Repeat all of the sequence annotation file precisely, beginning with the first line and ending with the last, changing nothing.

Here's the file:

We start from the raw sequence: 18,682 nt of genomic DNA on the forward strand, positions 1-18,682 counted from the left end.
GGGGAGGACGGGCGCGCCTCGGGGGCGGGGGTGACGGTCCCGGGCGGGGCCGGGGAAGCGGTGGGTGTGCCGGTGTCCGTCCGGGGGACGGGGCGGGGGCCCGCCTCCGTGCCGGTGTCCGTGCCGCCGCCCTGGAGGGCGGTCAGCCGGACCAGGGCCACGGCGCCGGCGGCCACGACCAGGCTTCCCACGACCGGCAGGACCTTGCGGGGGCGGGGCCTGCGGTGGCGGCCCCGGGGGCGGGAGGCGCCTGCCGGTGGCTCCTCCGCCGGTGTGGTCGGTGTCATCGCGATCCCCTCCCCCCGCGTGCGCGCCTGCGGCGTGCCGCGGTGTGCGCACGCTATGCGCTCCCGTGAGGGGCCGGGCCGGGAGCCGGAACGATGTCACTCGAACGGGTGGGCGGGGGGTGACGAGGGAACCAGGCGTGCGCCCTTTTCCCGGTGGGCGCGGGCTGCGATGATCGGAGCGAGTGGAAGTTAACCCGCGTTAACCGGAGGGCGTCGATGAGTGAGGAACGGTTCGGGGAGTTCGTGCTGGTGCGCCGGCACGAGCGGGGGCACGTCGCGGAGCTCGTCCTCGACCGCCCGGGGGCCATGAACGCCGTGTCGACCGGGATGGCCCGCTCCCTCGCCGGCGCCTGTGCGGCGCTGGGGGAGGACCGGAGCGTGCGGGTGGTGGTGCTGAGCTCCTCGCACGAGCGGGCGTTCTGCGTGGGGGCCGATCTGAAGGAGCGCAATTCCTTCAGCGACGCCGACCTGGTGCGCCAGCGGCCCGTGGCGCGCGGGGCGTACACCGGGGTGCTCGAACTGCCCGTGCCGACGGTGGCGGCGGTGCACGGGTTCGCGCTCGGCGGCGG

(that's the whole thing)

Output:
We start from the raw sequence: 18,682 nt of genomic DNA on the forward strand, positions 1-18,682 counted from the left end.
GGGGAGGACGGGCGCGCCTCGGGGGCGGGGGTGACGGTCCCGGGCGGGGCCGGGGAAGCGGTGGGTGTGCCGGTGTCCGTCCGGGGGACGGGGCGGGGGCCCGCCTCCGTGCCGGTGTCCGTGCCGCCGCCCTGGAGGGCGGTCAGCCGGACCAGGGCCACGGCGCCGGCGGCCACGACCAGGCTTCCCACGACCGGCAGGACCTTGCGGGGGCGGGGCCTGCGGTGGCGGCCCCGGGGGCGGGAGGCGCCTGCCGGTGGCTCCTCCGCCGGTGTGGTCGGTGTCATCGCGATCCCCTCCCCCCGCGTGCGCGCCTGCGGCGTGCCGCGGTGTGCGCACGCTATGCGCTCCCGTGAGGGGCCGGGCCGGGAGCCGGAACGATGTCACTCGAACGGGTGGGCGGGGGGTGACGAGGGAACCAGGCGTGCGCCCTTTTCCCGGTGGGCGCGGGCTGCGATGATCGGAGCGAGTGGAAGTTAACCCGCGTTAACCGGAGGGCGTCGATGAGTGAGGAACGGTTCGGGGAGTTCGTGCTGGTGCGCCGGCACGAGCGGGGGCACGTCGCGGAGCTCGTCCTCGACCGCCCGGGGGCCATGAACGCCGTGTCGACCGGGATGGCCCGCTCCCTCGCCGGCGCCTGTGCGGCGCTGGGGGAGGACCGGAGCGTGCGGGTGGTGGTGCTGAGCTCCTCGCACGAGCGGGCGTTCTGCGTGGGGGCCGATCTGAAGGAGCGCAATTCCTTCAGCGACGCCGACCTGGTGCGCCAGCGGCCCGTGGCGCGCGGGGCGTACACCGGGGTGCTCGAACTGCCCGTGCCGACGGTGGCGGCGGTGCACGGGTTCGCGCTCGGCGGCGG